An alliance during World War II made up of the countries that opposed the aggression of Nazi Germany. Britain, France, the United States, and the Soviet Union were the most prominent members, although many other countries also joined.
Chancellor Adolf Hitler’s doctrine of German political union with Austria, which effectively enabled Germany to annex that nation in March 1938.
The British and French policy of conceding to Adolf Hitler’s territorial demands prior to the outbreak of World War II. Associated primarily with British prime minister Neville Chamberlain, the appeasement policy enabled Hitler to systematically take over the territories of several neighboring countries.
The collective term for Germany, Italy, and Japan’s military alliance in opposition to the Allied Powers. Several smaller countries in Eastern Europe also became members of the Axis Powers temporarily.
An extended campaign from July 1940 to the spring of 1941 in which British air forces fought off wave after wave of German bombers and denied Germany in its quest to attain air superiority over Britain. Although major cities in England sustained heavy damage, the British resistance forced Germany to abandon its plans to invade across the English Channel.
A battle from May 4–8, 1942, in which U.S. naval forces successfully protected the Allied base at Port Moresby, New Guinea, the last Allied outpost standing between the Japanese onslaught and Australia. The battle, which caused heavy losses on both sides, was the first naval battle in history fought exclusively in the air, by carrier-based planes.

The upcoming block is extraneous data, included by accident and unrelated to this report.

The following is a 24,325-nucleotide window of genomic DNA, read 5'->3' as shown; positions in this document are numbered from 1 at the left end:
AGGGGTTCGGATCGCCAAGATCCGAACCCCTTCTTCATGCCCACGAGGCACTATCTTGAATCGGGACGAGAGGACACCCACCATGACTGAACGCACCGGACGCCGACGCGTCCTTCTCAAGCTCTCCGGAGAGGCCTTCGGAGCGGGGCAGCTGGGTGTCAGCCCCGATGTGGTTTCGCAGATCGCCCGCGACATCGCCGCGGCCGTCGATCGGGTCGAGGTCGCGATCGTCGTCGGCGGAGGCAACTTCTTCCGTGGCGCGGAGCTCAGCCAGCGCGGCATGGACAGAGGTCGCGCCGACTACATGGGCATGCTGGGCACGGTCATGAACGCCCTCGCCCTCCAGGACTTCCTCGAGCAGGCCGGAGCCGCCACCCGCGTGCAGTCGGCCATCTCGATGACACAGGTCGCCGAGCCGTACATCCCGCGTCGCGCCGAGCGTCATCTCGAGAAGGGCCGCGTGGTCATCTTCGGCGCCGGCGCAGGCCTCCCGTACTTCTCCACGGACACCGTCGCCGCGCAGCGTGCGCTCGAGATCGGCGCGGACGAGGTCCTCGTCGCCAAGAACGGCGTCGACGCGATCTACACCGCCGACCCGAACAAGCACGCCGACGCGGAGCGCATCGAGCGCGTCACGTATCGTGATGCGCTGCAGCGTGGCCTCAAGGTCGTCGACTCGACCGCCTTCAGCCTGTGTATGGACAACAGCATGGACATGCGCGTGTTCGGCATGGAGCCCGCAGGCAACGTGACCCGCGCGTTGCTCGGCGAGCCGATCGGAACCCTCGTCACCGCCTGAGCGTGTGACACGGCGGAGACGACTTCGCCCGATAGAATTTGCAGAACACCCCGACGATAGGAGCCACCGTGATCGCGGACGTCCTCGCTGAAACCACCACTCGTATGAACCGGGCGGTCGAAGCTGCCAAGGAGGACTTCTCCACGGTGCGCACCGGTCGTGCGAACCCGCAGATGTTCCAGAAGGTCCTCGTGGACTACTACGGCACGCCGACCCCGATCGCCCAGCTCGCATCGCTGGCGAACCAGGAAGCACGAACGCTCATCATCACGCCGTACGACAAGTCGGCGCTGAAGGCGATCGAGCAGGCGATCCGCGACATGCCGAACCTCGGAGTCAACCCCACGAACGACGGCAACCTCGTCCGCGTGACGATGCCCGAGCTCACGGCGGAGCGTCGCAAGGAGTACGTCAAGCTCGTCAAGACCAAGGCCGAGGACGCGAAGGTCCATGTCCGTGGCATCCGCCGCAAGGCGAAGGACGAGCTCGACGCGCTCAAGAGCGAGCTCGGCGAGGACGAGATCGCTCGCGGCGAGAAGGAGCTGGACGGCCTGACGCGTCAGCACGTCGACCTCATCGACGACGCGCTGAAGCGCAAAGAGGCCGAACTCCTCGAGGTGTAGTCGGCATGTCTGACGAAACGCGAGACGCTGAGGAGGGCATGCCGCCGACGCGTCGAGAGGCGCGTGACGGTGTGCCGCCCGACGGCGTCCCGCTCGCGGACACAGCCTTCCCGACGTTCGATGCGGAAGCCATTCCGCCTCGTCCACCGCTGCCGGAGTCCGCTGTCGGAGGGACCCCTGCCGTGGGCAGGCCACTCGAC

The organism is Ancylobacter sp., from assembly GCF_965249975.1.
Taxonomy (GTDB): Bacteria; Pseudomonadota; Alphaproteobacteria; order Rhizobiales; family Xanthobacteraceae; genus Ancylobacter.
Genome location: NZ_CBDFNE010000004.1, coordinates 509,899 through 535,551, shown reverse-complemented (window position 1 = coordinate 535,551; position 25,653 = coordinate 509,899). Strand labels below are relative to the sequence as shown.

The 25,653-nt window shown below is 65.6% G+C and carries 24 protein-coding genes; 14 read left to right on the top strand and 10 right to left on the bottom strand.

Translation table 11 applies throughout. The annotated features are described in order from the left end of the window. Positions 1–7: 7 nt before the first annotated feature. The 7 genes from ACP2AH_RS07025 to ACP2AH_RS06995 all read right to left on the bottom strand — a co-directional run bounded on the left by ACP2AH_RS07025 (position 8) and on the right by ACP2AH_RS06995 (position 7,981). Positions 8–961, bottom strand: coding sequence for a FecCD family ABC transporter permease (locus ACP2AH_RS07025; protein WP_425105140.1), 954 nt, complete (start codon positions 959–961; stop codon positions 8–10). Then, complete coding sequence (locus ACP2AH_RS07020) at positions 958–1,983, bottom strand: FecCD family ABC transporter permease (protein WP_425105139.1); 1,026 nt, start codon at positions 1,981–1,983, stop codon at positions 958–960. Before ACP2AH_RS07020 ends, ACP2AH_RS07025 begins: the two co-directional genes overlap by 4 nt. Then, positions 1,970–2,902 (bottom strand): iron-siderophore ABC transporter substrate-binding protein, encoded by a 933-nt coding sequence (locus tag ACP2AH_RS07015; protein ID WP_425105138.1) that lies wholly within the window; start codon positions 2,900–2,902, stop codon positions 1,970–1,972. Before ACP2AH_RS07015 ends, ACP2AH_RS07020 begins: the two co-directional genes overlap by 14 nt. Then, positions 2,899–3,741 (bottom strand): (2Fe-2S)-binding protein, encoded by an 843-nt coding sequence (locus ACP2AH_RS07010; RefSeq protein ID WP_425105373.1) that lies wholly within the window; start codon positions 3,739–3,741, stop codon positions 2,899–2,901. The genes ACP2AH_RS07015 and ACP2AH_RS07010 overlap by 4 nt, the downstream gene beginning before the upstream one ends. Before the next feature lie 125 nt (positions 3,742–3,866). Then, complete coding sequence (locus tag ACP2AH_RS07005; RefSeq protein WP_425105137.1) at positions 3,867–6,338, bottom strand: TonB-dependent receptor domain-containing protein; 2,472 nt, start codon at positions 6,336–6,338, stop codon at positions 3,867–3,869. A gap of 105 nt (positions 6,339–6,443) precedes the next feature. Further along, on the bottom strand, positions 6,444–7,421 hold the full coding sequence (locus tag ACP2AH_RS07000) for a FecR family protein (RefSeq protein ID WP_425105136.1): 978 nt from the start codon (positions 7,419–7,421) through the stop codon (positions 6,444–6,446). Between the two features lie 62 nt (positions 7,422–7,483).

An October and November 1942 battle that was the climax of the North African campaign. A resounding victory by the British over the Germans, the battle paved the way for the Allied takeover of North Africa and the retreat of German forces back across the Mediterranean.
A campaign from August 1942 to February 1943 in which U.S. Marines fought brutal battles to expel Japanese forces from the Solomon Islands, a strategically important island chain in the South Pacific near Australia.
A battle in February and March 1945 in which U.S. forces took Iwo Jima, a small but strategically important island off the Japanese coast. During the battle, an Associated Press photographer took a world-famous photograph of U.S. Marines raising the American flag on the summit of Mt. Suribachi.
A battle from June 3–6, 1942, in which U.S. naval forces severely disabled the Japanese fleet at Midway Island in the Pacific. Coming close on the heels of the Battle of the Coral Sea, the Battle of Midway forced Japan into defensive mode and turned the tide of the war in the Pacific theater.
The last large-scale battle in the Pacific theater, in which U.S. forces invaded the Japanese home island of Okinawa. The battle was very bloody, killing at least 100,000 Japanese soldiers and 80,000 to 100,000 Japanese civilians.
A brutal, five-month battle between German and Soviet forces for the important industrial city of Stalingrad that resulted in the deaths of almost 2 million people. The battle involved very destructive air raids by the German Luftwaffe and bloody urban street fighting. In February 1943, despite direct orders from Hitler forbidding it, Field Marshal Friedrich Paulus surrendered the German forces to the Red Army.
Literally “lightning war,” the term for Hitler’s invasion strategy of attacking a nation suddenly and with overwhelming force. Hitler applied the blitzkrieg strategy, with varying degrees of success, to the German invasions of Poland, France, and the Soviet Union.